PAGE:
The imbrication of time and space ought not be surprising: this is what Mikhail Bakhtin (1981) refers to as a chronotope. In analyzing the emergence of the novel, Bakhtin (1981, 84) highlights the “intrinsic connectedness” of time and space. Bakhtin positions the chronotope, or the amalgamation of time and space prior to their theoretical distinction, as the motivating force for narrative and hermeneutics. Bakhtin (1981, 258; emphasis added) is not restrained in his analysis: “Every entry into the sphere of meaning,” he writes, “is accomplished only through the gates of the chronotope.” In trying to pin the slipperiness of jurisdiction, Valverde (2014, 2015) has productively invoked Bakhtin’s chronotope. Following Bakhtin, she presumes that space and time are always conglomerated; in speaking to space, jurisdiction makes claims on time, but only silently. Calling on the chronotope helps reveal what the transcript of jurisdictional argumentation will not.
Valverde’s use of Bakhtin exposes the backstage operations of jurisdiction, those silent implications of articulated claims, and engages Bakhtin primarily as a theorist. But Bakhtin does not just theorize in a vacuum; he does so using novels. The matter of Bakhtin’s theorizing is significant. As Bakhtin (1981, 99, 152) moves through various genres—from the Greek romance of “adventure-time” to the medieval romances of chivalric “everyday adventure”—he emphasizes different possibilities for action. A novel’s chronotope determines potential plotlines. The formulation of time and space invoked lends itself to specific narratives. Different plots imply different compositions of agency for the characters working within the narrative.
Consider Bakhtin’s (1981, 87–88) explication of Greek adventure-time. In sum: boy meets girl, boy and girl fall in love and intend to wed, boy and girl are separated, boy and girl undergo various travails, boy and girl reunite and wed. This plotline is sustained by a particular formulation of time and space. For this plot to function, the story demands “an expanse of space” that is “interchangeable” and a time that is “empty” and “leaves no trace” (Bakhtin 1981, 99, 100, 91, 90). The characters’ adventures over space and time have no impact on their psychological development. The beginning and end points of the narrative are homologous; the trials of the intermediary moments may just as well have never transpired (Bakhtin 1981, 89–90). This is an argument about agency and subjectivity: plot is something that befalls adventure-time’s protagonists. They do nothing to participate in it and are unaltered by it. Encounters or missed encounters between characters but orchestrated by Fate determine plotlines in adventure-time. The meeting: an encounter, or missed encounter, in which the “temporal marker” is “inseparable from the spatial marker” (Bakhtin 1981, 97). Meetings only happen in the alignment of space and time, near-misses in their divergence. And while I am not arguing that the mental health court employs Greek adventure-time in the present day, the court’s own regime of legally mandated meetings, appointments, and hearings likewise teases out a figure of a subject through the configuration of agency.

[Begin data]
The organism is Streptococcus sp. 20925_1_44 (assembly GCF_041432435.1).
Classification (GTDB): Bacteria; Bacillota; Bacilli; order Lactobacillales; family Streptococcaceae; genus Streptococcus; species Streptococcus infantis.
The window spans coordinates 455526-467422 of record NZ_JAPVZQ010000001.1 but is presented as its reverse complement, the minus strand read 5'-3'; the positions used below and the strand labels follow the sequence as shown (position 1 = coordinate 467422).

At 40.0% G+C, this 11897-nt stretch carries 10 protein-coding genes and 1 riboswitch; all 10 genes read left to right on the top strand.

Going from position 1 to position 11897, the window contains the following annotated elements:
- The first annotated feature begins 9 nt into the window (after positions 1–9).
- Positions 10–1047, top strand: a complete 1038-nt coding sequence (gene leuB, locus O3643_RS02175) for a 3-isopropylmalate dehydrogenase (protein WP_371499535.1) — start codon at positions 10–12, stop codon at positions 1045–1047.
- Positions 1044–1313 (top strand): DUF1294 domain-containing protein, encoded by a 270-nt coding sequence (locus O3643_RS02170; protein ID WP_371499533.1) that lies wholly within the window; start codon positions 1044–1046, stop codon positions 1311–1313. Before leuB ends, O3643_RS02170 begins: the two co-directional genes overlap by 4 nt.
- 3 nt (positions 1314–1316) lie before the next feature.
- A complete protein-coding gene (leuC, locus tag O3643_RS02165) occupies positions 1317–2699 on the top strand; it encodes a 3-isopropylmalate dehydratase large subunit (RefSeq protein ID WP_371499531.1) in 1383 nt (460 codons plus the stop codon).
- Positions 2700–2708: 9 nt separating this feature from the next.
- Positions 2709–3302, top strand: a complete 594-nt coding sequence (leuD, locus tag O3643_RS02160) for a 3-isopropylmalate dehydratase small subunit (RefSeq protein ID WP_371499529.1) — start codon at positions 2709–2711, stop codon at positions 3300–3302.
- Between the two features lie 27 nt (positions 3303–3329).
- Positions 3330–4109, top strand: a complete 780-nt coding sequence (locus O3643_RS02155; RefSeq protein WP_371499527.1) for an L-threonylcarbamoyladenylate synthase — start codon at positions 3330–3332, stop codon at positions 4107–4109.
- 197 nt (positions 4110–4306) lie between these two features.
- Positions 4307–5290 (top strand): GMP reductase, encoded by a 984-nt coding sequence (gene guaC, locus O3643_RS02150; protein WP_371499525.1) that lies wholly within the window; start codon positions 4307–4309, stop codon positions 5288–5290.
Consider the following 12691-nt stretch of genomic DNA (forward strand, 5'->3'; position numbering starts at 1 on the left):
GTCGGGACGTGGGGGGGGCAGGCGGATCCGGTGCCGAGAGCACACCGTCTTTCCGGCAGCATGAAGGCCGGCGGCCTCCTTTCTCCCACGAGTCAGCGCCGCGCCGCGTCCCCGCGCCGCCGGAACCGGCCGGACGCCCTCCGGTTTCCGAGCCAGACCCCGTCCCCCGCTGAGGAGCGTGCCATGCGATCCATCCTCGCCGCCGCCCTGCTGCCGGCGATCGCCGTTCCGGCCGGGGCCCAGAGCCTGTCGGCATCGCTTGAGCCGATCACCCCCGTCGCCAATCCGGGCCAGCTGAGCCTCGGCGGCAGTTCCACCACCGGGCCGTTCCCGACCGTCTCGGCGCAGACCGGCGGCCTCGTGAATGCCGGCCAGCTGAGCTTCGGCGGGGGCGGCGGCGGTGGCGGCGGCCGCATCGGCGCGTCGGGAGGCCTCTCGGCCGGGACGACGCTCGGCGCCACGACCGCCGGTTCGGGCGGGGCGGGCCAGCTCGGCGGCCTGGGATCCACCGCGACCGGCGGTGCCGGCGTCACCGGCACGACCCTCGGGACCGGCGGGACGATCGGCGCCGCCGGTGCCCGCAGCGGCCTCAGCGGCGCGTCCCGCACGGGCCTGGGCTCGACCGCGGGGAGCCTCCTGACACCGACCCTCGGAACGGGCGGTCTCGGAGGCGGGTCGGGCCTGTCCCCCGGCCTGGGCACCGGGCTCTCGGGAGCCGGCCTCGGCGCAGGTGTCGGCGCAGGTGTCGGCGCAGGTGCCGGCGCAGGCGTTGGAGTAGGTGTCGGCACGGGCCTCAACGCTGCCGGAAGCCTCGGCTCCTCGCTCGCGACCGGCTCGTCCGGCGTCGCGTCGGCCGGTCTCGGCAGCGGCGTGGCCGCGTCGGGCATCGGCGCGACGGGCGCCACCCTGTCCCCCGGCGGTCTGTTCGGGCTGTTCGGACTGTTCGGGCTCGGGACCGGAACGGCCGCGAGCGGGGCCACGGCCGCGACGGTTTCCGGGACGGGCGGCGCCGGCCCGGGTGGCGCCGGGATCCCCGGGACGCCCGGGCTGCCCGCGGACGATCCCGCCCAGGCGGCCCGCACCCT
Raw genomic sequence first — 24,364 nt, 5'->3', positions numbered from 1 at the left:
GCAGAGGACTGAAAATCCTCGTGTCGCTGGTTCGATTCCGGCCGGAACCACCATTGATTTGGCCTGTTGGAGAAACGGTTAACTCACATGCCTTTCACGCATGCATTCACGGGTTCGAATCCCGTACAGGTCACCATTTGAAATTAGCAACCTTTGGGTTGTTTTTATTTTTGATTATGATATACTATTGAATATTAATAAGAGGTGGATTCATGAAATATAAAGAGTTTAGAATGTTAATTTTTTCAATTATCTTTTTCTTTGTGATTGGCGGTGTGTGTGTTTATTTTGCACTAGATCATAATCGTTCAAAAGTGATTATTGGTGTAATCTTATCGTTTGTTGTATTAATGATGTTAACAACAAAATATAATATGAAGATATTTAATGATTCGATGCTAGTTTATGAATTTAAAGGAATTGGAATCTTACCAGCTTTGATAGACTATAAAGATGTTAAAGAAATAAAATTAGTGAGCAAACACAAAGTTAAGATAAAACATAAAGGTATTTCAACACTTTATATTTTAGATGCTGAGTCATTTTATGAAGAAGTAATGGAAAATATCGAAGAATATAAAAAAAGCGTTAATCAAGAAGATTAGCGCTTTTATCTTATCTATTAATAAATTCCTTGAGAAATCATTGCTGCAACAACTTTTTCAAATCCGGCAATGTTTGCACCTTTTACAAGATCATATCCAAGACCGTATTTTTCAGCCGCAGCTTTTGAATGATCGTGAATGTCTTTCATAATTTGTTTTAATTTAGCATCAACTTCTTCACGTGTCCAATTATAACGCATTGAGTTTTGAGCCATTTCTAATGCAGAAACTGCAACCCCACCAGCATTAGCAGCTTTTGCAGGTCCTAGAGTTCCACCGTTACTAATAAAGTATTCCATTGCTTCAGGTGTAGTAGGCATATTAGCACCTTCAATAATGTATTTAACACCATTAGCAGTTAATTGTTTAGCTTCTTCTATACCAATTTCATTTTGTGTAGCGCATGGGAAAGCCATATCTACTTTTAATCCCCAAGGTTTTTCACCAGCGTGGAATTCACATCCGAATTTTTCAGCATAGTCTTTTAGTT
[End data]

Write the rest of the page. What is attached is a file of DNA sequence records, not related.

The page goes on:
These are the stakes of “the game of jurisdiction” (Valverde 2009, 155): by claiming an explicitly territorial and implicitly temporal jurisdiction, the state promotes a theory of agency in which the object at the center of the claim to jurisdiction (here, Harriet) can be held responsible for a series of events. Moreover, in this particular chronotope, the state casts itself as the best protagonist to hold its jurisdictional object (again, Harriet) accountable. In fixing formulations of time and space, invocations of jurisdiction fix relations of moral authority, such that one party always has the upper hand. When jurisdiction supposes that space can be determined and time is linear, it tells a particular type of story with a particular type of plot. The chronotope invoked by the court’s claims to jurisdiction tells a story in which individuals are atomistic and agentic. When said agentic individuals violate the social contract, it falls to the state to hold them responsible. And while no one with whom I worked ever mentioned Bakhtin, discussions of meetings and appointments, those fused spatiotemporal markers, and their misses were a constant topic of conversation, thereby patterning discourse and subjectivity in a particular way (Bakhtin 1981, 97). The individual is the unit of analysis. An action can be traced back to an individual who can be held responsible through linear time. Relationality and plurality do not fit in the court’s rendering of time and space. The plot is one of an individual moving through the world with intention and agency.